On February 9, 2011, the U.S. Securities and Exchange Commission (SEC), pursuant to Section 939A of the Dodd-Frank Wall Street Reform and Consumer Protection Act, proposed rule amendments that would remove references to credit ratings in rules and forms promulgated under the Securities Act of 1933, as amended, and the Securities Exchange Act of 1934, as amended. The SEC proposed substantially similar changes in 2008, but received significant negative feedback during the comment period and ultimately did not act on the proposal. As SEC Chairman Mary L. Schapiro explained, the proposal comes from an understanding that "over-reliance on credit ratings has been one of the factors cited as contributing to the financial crisis." The proposal is just the first in a series of upcoming SEC proposals that will remove references to credit ratings and replace them with alternative criteria in accordance with the Dodd-Frank Act. The proposal is particularly significant, as it may result in loss of Form S-3 or F-3 eligibility for issuers currently eligible to use those forms.
The focus of the proposal is to eliminate the use of credit ratings as a condition of "short-form" eligibility, which enables issuers to register securities "on the shelf" on a Form S-3 or F-3. Specifically, the proposed rules would revise the Form S-3 and F-3 transaction eligibility criteria so that issuers of non-convertible debt securities would no longer be eligible to use Form S-3 or F-3 by issuing investment grade securities. Currently, an issuer can use a Form S-3 or F-3 if it meets certain registrant requirements, including a requirement that, for at least one year, it has been a reporting company and has been filing its periodic reports in a timely manner, in addition to at least one of the applicable form's transaction requirements. One such transaction requirement allows an issuer to use a short-form registration statement for an offering of non-convertible securities, such as debt securities, provided that such securities be rated "investment grade" by at least one credit rating agency that is a nationally recognized statistical rating organization.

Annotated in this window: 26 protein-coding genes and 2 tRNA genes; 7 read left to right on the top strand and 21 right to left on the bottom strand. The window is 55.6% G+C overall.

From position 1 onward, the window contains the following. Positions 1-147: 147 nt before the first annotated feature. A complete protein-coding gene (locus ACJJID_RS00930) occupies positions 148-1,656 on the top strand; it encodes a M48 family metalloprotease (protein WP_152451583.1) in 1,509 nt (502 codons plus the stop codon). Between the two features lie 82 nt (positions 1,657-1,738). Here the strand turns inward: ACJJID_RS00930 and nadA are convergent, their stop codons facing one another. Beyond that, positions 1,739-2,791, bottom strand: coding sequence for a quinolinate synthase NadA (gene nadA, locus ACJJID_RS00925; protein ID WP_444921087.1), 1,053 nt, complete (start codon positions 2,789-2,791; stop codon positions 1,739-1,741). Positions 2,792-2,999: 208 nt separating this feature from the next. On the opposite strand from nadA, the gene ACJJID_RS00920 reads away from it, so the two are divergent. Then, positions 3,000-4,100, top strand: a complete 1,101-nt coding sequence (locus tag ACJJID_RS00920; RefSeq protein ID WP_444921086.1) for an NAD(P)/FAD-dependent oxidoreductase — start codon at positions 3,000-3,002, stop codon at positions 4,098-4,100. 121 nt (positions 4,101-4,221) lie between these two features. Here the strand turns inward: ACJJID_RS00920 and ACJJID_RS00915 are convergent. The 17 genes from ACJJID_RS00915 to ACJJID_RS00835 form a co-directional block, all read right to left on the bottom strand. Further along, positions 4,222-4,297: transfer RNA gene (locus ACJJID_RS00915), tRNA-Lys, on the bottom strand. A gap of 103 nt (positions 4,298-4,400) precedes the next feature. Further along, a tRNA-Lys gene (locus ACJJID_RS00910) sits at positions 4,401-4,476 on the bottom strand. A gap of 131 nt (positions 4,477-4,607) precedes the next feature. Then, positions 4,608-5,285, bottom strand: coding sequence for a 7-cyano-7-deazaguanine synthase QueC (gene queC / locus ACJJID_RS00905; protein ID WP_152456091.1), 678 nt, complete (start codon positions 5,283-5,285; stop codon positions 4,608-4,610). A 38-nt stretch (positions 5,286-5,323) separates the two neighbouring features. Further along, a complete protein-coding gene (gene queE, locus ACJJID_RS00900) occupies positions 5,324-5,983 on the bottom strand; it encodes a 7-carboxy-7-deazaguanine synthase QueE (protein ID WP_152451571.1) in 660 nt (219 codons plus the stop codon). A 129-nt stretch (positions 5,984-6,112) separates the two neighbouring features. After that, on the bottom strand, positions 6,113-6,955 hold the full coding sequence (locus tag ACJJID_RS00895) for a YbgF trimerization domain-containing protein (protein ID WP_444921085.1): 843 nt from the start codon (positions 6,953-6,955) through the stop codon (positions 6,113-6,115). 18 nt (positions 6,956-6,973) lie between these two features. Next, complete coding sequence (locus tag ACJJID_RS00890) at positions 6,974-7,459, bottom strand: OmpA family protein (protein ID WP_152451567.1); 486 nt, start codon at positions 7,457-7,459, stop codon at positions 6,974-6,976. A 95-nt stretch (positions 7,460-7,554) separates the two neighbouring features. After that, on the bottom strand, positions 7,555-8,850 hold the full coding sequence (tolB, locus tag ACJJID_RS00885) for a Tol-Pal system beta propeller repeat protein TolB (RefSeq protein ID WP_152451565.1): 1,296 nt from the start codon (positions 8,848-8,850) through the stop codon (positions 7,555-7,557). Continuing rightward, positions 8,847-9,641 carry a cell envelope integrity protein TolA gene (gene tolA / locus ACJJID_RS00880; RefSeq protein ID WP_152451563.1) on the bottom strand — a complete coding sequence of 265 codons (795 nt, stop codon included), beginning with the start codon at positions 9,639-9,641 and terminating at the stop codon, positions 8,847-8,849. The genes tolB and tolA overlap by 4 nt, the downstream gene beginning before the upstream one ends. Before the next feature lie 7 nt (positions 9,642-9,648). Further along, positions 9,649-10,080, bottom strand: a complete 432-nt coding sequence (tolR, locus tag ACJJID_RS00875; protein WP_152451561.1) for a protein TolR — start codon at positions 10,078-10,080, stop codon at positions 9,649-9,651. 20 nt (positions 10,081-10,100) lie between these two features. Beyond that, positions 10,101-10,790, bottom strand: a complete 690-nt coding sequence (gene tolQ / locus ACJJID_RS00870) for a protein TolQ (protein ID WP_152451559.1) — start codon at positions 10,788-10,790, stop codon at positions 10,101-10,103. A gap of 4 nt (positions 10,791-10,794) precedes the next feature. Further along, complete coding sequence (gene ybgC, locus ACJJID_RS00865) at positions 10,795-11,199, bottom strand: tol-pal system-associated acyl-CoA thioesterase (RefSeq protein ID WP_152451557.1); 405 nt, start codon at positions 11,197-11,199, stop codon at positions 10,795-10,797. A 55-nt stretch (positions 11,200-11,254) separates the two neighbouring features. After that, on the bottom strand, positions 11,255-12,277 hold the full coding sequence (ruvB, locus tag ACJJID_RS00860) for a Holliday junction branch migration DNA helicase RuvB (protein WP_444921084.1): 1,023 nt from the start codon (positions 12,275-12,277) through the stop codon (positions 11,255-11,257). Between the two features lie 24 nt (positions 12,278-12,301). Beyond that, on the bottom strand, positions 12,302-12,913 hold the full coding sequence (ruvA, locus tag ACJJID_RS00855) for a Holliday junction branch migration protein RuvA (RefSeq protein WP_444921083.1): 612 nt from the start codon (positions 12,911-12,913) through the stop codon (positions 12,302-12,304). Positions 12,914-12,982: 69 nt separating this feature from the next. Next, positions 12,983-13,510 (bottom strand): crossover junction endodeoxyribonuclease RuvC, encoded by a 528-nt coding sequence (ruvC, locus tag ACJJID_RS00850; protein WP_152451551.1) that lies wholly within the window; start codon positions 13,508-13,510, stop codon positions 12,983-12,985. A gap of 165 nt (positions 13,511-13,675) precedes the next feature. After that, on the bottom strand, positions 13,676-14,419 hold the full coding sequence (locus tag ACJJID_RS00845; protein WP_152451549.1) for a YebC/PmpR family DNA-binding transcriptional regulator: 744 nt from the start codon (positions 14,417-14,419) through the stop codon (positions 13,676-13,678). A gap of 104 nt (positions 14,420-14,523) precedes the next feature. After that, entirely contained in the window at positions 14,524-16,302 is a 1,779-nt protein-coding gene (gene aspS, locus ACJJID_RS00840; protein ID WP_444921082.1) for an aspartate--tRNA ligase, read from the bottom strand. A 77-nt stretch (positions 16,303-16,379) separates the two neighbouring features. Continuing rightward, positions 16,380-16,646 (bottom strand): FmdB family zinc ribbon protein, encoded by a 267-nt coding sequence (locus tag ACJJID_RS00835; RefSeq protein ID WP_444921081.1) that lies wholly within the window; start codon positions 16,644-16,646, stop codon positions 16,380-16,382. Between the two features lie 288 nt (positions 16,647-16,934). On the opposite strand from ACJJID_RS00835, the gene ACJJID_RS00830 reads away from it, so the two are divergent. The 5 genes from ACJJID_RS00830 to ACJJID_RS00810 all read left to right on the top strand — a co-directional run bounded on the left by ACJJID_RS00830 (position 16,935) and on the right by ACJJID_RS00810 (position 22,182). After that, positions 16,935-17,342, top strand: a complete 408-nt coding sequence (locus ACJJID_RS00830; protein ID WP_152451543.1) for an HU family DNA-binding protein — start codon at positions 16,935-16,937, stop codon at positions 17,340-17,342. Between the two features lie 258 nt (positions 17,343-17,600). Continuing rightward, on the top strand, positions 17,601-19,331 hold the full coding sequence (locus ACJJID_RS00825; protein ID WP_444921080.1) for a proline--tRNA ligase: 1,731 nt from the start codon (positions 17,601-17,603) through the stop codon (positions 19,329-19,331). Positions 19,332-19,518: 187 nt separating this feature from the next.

Under the proposed rules, the transaction eligibility requirement relating to the offering of non-convertible securities would be replaced with a new requirement, which would permit use of a short-form registration statement for primary offerings of non-convertible securities if the issuer has issued (as of a date within 60 days prior to the filing of the registration statement), for cash, more than $1 billion in non-convertible securities, other than common equity, through registered primary offerings over the last three years and otherwise meets the registrant requirements. Notably, the proposed standard is modeled on the standard for determining whether an issuer is a "well-known seasoned issuer" based on its debt issuances, where it does not meet the public equity float requirement. The SEC estimates that the proposed changes will result in the loss of Form S-3 or F-3 eligibility for approximately 45 issuers currently eligible to use those forms. However, this estimate is based on a review of non-convertible securities issued in the United States from January 1, 2006, through August 15, 2008, and could increase if a different period is examined. The number also does not account for issuers who did not make a registered offering during that period but who were eligible to use a Form S-3 or F-3 at the time.
Public comments on the proposed amendments are due by March 28, 2011. The SEC is soliciting comment on whether the proposal is appropriate, what the impact on issuers and other market participants would be, and whether there are alternatives that it should consider. To the extent the proposal may result in loss of Form S-3 or F-3 eligibility for issuers currently eligible to use those forms, the SEC is also requesting comment on other or additional eligibility criteria that may be appropriate to retain eligibility.